The GDP growth rate was 2.5% in 2004, up from 2.3% in 2003, but significantly lower than the growth rates registered previously (9.5% in 2002); in 2005, the economy was expected to expand again by 4.0%. Since Rwanda is mostly an agricultural subsistence economy, most of this growth can be attributed to the foreign aid. The inflation rate was 12.0% in 2004, up from 7.1% in 2003.
The US Central Intelligence Agency (CIA) reports that in 2005 Rwanda's gross domestic product (GDP) was estimated at $11.2 billion. The CIA defines GDP as the value of all final goods and services produced within a nation in a given year and computed on the basis of purchasing power parity (PPP) rather than value as measured on the basis of the rate of exchange based on current dollars. The per capita GDP was estimated at $1,300. The annual growth rate of GDP was estimated at 4.8%. The average inflation rate in 2005 was 8%. It was estimated that agriculture accounted for 37.6% of GDP, industry 22.8%, and services 39.6%.
According to the World Bank, in 2003 remittances from citizens working abroad totaled $7 million or about $1 per capita and accounted for approximately 0.4% of GDP. Foreign aid receipts amounted to $332 million or about $39 per capita and accounted for approximately 20.0% of the gross national income (GNI).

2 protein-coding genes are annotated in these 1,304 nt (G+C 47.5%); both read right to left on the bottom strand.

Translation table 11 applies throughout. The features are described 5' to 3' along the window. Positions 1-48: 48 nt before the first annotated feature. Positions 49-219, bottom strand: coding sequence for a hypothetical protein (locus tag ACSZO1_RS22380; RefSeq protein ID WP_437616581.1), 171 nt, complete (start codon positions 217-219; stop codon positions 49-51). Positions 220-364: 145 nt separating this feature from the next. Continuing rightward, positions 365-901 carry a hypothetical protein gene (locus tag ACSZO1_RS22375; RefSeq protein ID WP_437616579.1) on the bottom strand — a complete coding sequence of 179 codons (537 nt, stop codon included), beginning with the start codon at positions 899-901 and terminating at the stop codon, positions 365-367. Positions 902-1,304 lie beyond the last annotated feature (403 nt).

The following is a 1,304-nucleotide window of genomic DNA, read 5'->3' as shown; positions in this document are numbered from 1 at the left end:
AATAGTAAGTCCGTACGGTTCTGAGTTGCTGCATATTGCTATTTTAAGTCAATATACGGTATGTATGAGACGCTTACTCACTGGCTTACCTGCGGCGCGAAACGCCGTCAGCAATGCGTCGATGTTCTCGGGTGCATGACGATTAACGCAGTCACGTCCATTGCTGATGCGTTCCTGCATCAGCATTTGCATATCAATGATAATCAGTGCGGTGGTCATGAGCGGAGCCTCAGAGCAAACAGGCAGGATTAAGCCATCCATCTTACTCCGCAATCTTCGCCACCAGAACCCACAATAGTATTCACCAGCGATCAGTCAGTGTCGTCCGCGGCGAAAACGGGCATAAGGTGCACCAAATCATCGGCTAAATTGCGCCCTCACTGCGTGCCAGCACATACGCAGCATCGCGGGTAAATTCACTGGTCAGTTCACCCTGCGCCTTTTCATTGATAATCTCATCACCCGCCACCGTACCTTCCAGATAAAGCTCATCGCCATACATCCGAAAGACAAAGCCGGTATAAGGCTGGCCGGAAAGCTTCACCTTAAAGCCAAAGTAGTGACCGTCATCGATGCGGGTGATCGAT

The World Bank reports that in 2003 household consumption in Rwanda totaled $1.42 billion or about $169 per capita based on a GDP of $1.7 billion, measured in current dollars rather than PPP. Household consumption includes expenditures of individuals, households, and nongovernmental organizations on goods and services, excluding purchases of dwellings. It was estimated that for the period 1990 to 2003 household consumption grew at an average annual rate of 2.5%. It was estimated that in 2001 about 60% of the population had incomes below the poverty line.
According to official 2002 estimates, about 3.6 million persons were economically active in Rwanda. As of that year, more than 90% were engaged in subsistence agriculture. The government is the largest single employer of wage laborers. There is no data on unemployment in Rwanda.
The Central Union of Rwandan Workers (CESTRAR), Rwanda's largest and formerly sole authorized trade union organization, separated from the government and the MRND in 1991 as part of the political reforms under the new constitution. Four new independent unions were recognized by the government in 1991–92: the Union Association of Health Personnel in Rwanda; the Interprofessional Union of Workers of Rwanda; the Union of Secondary School Teachers; and the Association of Christian Unions, which represents public and private sector workers, small businessmen, and subsistence farmers. Since the 1994 genocide, Rwanda's union movement has somewhat recovered from the collapse which it, like all other institutions in the country, suffered. About 75% of those active in the modern (wage) sector were unionized as of 2001.
While the pre-genocide labor law is still technically in effect, the government is unable to implement its provisions. The minimum legal age for regular employment is 18 (14 for apprenticeships). Minimum wages vary with position and sector. The legal standard workweek is 40 hours, with 45 being the maximum.